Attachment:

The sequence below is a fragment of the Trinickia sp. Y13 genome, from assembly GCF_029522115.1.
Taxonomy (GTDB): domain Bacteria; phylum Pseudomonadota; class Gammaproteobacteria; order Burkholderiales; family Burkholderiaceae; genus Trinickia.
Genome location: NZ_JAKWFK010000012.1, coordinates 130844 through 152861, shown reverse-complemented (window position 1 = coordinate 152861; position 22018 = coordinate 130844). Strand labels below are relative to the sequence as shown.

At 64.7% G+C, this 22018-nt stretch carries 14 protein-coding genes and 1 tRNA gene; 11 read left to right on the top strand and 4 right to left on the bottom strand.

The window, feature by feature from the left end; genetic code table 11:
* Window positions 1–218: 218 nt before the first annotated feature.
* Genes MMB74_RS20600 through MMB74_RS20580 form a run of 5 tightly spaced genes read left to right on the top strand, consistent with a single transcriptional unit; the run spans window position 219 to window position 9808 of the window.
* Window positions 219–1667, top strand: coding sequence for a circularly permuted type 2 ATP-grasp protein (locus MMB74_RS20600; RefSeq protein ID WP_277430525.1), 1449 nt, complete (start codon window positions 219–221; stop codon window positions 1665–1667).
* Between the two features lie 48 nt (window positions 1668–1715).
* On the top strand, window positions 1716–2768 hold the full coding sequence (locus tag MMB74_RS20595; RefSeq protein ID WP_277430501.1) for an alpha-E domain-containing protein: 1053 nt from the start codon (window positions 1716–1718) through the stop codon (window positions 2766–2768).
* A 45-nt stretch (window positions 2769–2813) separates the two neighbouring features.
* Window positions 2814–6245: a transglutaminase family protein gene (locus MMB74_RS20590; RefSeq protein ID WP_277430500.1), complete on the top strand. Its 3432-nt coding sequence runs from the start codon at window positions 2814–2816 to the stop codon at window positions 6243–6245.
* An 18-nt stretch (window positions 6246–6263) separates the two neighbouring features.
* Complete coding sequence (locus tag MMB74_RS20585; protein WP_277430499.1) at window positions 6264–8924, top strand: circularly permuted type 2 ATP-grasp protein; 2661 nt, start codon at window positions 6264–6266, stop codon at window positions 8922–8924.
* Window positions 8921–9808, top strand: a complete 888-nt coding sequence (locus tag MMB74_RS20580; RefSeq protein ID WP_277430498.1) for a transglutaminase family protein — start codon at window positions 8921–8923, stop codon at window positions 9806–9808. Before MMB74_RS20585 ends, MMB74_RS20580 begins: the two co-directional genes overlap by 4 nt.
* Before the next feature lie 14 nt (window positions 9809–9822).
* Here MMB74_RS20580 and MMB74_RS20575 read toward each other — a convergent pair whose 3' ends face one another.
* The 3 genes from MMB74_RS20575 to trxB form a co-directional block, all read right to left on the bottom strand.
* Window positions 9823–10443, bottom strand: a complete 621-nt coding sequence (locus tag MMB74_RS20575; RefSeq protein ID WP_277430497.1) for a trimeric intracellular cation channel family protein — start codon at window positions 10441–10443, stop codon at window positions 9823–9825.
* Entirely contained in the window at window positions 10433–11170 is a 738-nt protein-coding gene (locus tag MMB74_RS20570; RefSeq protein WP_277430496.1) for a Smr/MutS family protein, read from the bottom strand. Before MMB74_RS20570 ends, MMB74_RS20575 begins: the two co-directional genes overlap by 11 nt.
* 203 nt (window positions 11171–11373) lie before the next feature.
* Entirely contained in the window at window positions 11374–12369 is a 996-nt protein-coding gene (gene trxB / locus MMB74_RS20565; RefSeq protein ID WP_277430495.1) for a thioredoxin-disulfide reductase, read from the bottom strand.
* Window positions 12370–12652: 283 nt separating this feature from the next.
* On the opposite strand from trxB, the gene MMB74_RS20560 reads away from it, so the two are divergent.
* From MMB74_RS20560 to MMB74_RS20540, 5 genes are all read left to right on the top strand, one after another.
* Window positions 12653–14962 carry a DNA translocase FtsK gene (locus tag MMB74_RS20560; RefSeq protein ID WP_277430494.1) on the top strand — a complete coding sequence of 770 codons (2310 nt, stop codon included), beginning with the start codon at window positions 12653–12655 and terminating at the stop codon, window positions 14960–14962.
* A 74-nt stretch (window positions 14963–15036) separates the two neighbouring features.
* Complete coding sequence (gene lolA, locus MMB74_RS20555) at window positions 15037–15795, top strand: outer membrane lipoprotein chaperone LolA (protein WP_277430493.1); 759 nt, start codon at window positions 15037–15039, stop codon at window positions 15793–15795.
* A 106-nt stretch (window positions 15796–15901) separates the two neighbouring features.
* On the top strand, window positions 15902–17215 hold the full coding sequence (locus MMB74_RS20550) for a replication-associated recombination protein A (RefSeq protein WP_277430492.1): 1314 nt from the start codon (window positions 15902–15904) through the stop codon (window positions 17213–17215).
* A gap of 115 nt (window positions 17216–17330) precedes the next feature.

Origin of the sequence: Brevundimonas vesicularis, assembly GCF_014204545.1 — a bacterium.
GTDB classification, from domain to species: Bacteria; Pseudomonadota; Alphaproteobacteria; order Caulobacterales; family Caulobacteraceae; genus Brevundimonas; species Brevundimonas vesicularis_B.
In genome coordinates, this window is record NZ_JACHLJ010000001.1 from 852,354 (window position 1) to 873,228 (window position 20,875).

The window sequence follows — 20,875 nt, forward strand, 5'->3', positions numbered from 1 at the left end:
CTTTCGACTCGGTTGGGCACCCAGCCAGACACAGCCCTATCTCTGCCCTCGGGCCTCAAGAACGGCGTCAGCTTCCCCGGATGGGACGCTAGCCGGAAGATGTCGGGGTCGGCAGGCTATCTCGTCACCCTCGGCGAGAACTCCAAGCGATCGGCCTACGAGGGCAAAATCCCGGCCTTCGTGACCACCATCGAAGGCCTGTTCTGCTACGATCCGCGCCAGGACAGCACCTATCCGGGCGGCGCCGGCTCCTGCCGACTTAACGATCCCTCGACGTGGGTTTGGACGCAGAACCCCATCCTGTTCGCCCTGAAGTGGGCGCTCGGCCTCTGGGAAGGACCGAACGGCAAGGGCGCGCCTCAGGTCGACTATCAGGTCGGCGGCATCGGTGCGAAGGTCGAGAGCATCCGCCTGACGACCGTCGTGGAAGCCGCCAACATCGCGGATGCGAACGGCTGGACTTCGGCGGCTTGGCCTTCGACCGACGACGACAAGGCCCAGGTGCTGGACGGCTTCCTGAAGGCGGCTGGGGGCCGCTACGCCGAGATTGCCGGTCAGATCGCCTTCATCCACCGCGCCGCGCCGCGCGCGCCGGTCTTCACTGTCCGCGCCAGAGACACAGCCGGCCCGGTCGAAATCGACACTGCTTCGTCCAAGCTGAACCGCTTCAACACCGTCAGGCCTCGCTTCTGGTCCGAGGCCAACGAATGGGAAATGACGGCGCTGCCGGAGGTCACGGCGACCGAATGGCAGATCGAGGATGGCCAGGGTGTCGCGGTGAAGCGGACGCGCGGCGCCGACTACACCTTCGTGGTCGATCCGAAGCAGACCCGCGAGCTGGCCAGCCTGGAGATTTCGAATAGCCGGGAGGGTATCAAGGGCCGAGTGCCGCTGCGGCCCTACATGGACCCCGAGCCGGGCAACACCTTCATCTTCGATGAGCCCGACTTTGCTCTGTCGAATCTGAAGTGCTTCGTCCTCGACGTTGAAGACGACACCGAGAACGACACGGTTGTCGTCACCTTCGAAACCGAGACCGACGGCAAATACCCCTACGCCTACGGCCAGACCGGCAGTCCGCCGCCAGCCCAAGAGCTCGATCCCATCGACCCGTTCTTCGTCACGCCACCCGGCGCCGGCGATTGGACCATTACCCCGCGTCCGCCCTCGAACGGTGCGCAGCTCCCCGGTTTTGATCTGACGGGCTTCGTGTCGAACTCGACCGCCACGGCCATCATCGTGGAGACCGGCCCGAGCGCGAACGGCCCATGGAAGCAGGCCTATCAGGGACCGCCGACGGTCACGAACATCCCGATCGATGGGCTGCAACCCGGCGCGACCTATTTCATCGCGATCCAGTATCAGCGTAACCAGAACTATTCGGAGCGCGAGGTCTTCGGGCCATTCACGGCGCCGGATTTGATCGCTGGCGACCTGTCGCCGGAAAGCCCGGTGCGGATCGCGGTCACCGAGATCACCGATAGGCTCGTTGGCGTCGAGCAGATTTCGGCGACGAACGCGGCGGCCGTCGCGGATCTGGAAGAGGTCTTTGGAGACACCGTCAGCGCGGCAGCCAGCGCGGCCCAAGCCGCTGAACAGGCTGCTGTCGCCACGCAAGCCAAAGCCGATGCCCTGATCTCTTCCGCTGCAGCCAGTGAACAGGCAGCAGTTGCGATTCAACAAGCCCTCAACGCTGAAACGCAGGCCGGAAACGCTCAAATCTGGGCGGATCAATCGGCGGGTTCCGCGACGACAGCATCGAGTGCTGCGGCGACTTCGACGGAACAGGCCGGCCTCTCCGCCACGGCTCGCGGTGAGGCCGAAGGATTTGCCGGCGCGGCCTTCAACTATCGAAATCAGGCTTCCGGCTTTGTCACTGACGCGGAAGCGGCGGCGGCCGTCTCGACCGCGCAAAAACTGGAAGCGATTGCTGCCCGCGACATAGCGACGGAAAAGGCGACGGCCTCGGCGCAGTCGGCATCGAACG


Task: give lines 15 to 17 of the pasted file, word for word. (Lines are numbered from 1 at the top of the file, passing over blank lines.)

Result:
* Window positions 8921–9808, top strand: a complete 888-nt coding sequence (locus tag MMB74_RS20580; RefSeq protein ID WP_277430498.1) for a transglutaminase family protein — start codon at window positions 8921–8923, stop codon at window positions 9806–9808. Before MMB74_RS20585 ends, MMB74_RS20580 begins: the two co-directional genes overlap by 4 nt.
* Before the next feature lie 14 nt (window positions 9809–9822).
* Here MMB74_RS20580 and MMB74_RS20575 read toward each other — a convergent pair whose 3' ends face one another.